Skip to main content

Public Engagement Assessment: Auburn University’s STARS Report

By April 27, 2024No Comments

By Randy Martin & Bella Wright

It is no secret that the city of Auburn revolves around the university. If youve ever been to a football game, you know that the entire town comes to a standstill as the Tigers battle it out on the field. Whether you attend the games or not, the event’s effect on traffic, grocery stores, and cell service is experienced across the city. Auburn University is an excellent example of an institution’s impact on its surrounding community. Without even trying, Auburn University sets the pace for the Auburn community.  

While these impacts are typically seen at the individual level, institutions can harness its influence for community wide change. Auburn University can use its reach within the public space to promote sustainability. Intentionally engaging with local governments, non-profits, businesses, and other institutions can encourage involvement in creating a more sustainable city and campus. By using our financial and academic resources to build up local communities and solve real-world issues, our students can develop practical skills and foster creative solutions. This can deepen their understanding of real-world issues and contributes to their experience as professionals in the making.  

Institutions have a wide reach in the places where they are located. Their impact on the area can be significant. Due to that, STARS* assigned the following United Nations Sustainable Development Goals (SDGs) to this category: 

  • Goal 1: End Poverty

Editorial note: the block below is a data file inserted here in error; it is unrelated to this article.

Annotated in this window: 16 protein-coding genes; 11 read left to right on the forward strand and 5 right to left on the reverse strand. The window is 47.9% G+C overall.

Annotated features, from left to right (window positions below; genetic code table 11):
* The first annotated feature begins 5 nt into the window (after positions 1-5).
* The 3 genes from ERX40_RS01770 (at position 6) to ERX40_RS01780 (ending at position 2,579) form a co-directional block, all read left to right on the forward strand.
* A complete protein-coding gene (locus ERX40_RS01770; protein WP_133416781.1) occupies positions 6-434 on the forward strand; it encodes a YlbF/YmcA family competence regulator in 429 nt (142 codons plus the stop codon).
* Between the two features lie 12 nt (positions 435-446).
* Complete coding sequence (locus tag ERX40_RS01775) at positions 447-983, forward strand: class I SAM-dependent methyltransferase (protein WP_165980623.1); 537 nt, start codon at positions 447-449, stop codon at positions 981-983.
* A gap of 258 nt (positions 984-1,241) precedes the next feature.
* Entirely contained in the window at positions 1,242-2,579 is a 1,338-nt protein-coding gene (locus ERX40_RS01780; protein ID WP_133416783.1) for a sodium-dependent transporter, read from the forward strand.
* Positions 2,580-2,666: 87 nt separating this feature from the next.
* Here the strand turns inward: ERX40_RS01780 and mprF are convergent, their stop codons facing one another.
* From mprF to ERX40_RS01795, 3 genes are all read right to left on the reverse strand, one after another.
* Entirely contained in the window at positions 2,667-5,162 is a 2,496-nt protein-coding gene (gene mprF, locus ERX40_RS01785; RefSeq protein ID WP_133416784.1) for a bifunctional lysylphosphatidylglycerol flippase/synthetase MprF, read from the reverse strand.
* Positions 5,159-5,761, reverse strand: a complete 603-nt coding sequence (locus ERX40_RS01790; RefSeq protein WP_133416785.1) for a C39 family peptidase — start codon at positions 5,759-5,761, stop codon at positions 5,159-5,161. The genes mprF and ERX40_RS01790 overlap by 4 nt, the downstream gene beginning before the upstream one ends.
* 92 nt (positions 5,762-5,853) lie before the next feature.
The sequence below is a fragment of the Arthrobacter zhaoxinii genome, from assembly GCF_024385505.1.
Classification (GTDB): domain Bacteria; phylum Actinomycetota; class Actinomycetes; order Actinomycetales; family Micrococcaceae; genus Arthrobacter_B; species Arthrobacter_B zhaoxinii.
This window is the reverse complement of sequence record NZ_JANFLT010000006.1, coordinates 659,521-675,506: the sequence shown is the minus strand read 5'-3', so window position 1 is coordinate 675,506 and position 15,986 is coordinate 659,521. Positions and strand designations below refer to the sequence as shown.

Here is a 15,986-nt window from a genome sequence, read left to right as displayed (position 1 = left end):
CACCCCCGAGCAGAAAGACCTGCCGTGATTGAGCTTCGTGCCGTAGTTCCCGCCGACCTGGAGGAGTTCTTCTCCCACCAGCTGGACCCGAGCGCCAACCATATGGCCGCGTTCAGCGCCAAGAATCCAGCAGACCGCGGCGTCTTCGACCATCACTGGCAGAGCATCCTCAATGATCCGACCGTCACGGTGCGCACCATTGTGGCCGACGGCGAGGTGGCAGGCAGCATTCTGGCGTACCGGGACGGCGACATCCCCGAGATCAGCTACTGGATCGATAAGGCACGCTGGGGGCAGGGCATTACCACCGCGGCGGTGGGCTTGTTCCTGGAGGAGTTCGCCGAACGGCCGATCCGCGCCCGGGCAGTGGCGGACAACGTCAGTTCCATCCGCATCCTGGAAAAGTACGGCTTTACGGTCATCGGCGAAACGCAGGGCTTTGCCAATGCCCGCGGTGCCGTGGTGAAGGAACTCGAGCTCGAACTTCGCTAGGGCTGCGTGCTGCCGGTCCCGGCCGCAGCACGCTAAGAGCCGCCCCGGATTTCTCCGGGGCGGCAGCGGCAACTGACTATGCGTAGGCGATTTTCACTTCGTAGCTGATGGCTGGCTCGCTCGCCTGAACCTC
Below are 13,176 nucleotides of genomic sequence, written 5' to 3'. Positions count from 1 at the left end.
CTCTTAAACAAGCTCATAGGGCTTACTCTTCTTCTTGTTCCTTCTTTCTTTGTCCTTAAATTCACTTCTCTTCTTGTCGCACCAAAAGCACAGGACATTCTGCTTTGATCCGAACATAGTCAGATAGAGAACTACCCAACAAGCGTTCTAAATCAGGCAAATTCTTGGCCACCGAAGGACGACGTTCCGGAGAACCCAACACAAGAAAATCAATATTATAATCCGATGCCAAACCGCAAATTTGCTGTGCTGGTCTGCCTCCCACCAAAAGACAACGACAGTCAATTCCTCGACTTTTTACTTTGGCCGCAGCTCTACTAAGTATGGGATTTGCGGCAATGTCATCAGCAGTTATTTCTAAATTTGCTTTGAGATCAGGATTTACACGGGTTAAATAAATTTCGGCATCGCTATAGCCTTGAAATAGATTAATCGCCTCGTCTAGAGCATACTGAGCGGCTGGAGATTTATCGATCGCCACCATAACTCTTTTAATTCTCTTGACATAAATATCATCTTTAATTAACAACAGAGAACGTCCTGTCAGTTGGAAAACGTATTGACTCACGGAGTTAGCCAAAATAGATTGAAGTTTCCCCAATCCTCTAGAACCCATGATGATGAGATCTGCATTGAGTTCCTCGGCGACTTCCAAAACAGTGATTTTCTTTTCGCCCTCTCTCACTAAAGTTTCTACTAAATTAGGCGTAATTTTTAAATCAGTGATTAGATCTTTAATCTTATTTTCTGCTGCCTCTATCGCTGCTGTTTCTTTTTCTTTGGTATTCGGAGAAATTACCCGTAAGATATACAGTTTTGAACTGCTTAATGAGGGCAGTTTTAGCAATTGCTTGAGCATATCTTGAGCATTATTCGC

• Goal 4: Ensuring inclusive and quality education for all and promoting lifelong learning 
  • Goal 8: Promote sustained and inclusive economic growth with full, productive, and decent employment for all 
  • Goal 11: Make cities inclusive, safe, resilient, and sustainable 
  • Goal 12: Ensure sustainable consumption and production patterns 
  • Goal 16: Promote just, peaceful, and inclusive societies 
  • Goal 17: Strengthen the means of implementation and revitalize the global partnership for sustainable development 


  • Community Partnerships: Partnership is essential to accomplishing broad goals. If we want to positivelyimpact the local community, we cant do it without local partners. STARS awards points to institutions that have formal community partnerships that work to advance sustainability.
    • Auburns Score: 3/3 Community Partnership chart showing 100%
  • Inter-Campus Collaboration: Institutions all across the world are journeying toward sustainability. Its imperative that we share what were learning along the way. Points go to institutions that are part of regional, national, or international higher education sustainability networks.
    • Auburns Score: 3/3 Inter-Campus Collaboration chart showing 100%
  • Continuing Education: Transitioning to a green economy will require learning as we go. As centers of education, there is no better place to train the future workforce. Not only the students but community members as well. Technical workers and tradespeople will need varied professional credentials as we implement and scale new technology. That is why STARS awards higher education institutions housing continuing education programs that help students and community members obtain, perform, and advance their positions in green jobs.
    • Auburns Score: 5/5 Continuing Education chart showing 100%
  • Community Service: Volunteerism and community service are crucial tools for institutions that want to be good public citizens. STARS awards any tangible contributions made by the institution to the communitys well-being, such as food bank donations, invasive species removal, and tutoring programs.
    • Auburns Score: 0.70/5 Community Service chart showing 14%
  • Participation in Public Policy: As some of the largest employers in their state, higher education institutions can have significant power within their communities. STARS awards institutions recognizing and using that influence to advocate for sustainable policies and legislation.
    • Auburns Score: 0/ Public Policy Participation graphic showing 0%